'Rogue One' Is A Huge Step Forward For 'Star Wars'

by Mary Grace Garis

There’s a lot of reasons for Star Wars fans to be pumped about the debut of the Rogue One trailer, but my favorite reason? Feminism. People are already giving the Star Wars standalone film (no Jedi, how novel!) two thumbs up because the trailer for Rogue One passes the Bechdel Test. And while the entirety of Force Awakens also passed the Bechdel Test, to see a movie trailer pass it so swiftly... well, it means good things for the franchise.

To recap, the rules of the Bechdel Test are as follows: at least two female characters (preferably named characters) must be talking on screen about something that isn’t a guy. Having a movie pass the Bechdel Test doesn’t necessarily mark it as a “feminist” film, but it’s, if nothing else, simple enough that all movies should be able to pass it (spoiler alert: they rarely do). We don’t know the specifics of the Rogue One, sure, but to see brave new girl Jyn Erso (Felicity Jones) talk her bad reputation with Star Wars recurring character Mon Mothma, I got the sense that our heroine won’t be regulated to a garden variety love interest. Actions speak louder than words, but hey, I can’t say that the words don’t make me feel optimistic that Star Wars is continuing it’s freshly progressive ways.

"Yeah, but it's just a conversation, Mary Grace, why does this really matter?" Well, to answer that, you really have to wade very gently through Star Wars history.

In the beginning, there was the feisty and rebellious (with a capital "R") Princess Leia. Nobody can argue that Leia's role of the original trilogy portrays her, primarily, as a strong female character. Even when she had to be rescued or some space slug slapped a degrading metal bikini on her, little girls obsessed with Star Wars would grow up wanting to emulate her royal highness. I grew up wanting to be Princess Leia, make no mistake. Truth is, though, there really weren't any other female characters.

The only other speaking female role we really see is the aforementioned Mon Motha, who never directly interacts with Princess Leia. So, not only does the original trilogy not pass the test, but it implies that there are only two significant females in the whole star system. Family Guy's Return of the Jedi parody "It's A Trap" expertly acknowledges this when Angela as Mon Mothma (ironically voiced by Carrie Fisher) shows up. "Hey, check it out, it's another chick! The only other chick in the galaxy," Peter acknowledged in the episode. Womp, womp.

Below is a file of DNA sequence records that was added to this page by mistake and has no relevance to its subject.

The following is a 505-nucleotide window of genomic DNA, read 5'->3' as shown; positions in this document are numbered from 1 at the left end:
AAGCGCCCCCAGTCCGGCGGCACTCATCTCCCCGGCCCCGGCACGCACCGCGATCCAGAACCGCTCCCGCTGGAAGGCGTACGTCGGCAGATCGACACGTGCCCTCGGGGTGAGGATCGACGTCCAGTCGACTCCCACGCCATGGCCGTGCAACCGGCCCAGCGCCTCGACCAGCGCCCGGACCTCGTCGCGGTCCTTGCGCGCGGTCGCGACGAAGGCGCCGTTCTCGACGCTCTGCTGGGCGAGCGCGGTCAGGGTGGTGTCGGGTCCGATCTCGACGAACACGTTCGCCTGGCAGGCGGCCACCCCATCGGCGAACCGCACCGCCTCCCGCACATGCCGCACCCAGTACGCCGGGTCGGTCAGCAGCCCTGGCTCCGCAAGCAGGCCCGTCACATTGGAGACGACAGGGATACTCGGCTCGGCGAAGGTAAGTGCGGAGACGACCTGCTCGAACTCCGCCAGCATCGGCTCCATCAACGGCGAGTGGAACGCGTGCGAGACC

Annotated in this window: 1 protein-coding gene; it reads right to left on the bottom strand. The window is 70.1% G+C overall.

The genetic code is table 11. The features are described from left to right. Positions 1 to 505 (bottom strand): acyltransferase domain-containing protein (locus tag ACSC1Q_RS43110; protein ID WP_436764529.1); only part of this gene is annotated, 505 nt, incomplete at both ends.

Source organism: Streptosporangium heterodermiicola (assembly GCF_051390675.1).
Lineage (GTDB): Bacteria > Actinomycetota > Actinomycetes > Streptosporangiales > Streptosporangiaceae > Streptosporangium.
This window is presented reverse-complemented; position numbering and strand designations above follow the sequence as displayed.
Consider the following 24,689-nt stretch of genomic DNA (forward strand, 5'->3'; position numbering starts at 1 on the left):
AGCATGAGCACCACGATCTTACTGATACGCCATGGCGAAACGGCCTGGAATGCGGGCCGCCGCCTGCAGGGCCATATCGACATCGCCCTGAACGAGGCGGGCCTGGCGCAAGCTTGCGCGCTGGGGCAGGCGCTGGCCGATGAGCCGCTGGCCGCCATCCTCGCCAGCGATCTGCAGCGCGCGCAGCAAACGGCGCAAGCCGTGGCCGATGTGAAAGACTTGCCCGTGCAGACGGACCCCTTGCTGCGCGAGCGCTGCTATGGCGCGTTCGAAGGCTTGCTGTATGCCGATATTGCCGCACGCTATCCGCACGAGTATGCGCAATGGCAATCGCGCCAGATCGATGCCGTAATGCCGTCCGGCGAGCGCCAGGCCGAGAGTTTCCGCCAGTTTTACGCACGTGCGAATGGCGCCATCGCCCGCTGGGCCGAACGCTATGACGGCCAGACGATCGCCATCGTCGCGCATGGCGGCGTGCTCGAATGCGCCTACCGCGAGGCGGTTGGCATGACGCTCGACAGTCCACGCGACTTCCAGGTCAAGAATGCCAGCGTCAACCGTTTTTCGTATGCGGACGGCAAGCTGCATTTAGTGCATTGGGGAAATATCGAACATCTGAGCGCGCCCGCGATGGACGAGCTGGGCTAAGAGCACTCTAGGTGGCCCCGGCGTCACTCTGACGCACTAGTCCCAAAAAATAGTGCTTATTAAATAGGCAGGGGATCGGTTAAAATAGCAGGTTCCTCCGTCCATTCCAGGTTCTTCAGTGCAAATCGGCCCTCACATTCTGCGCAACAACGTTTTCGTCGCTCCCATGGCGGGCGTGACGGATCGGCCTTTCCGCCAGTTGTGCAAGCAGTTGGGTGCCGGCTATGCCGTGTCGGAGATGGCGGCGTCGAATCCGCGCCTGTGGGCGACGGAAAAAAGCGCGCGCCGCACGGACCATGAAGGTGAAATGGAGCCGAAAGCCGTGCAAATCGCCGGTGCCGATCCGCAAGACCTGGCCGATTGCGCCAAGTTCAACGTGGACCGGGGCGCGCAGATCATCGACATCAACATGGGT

Interestingly enough, the first two installments of the Star Wars prequel trilogy do pass the Bechdel test, albeit barely. In Phantom Menace, Padme addresses her handmaidens and Shmi at different points of the film, whereas in Attack of the Clones, she has a conversation with the queen about politics. But those are only small triumphs.

Consider this. The two primary female characters within the series are Padme and Shmi. Shmi, for her part, only appears for a hot sec in Attack of the Clones and immediately dies. Padme arrives in the series as a teen queen, but we all know her endgame is to procreate with Anakin. So, in short, Shmi's arc in the trilogy is to immaculately conceive a force baby 10 years before Phantom Menace and die. Padme's arc in the trilogy is to fall in love, give birth, and die. And at the end of the day, both of them are merely props used to further Anakin's story and fuel the rage that leads him to the dark side.

There are definitely other female Star Wars characters hiding around within other extended media (canon or otherwise), but the reality is this: for almost four decades, Princess Leia had to carry the weight of being the strong female force in the galaxy, and she had to do it alone. That's why the Rogue One passing the Bechdel Test isn't simply about "Neat, lady characters are chatting in the new Star Wars." It's about all the progress the series has made. One of the biggest film franchises in the world is finally pushing fully-formed female characters to the front, and having them band together. This will change the future of the entire fandom... and maybe even push modern media in the right direction.

Feminism awakens in the Star Wars universe. It's been too long.

Images: Star Wars/YouTube (1); Giphy (2)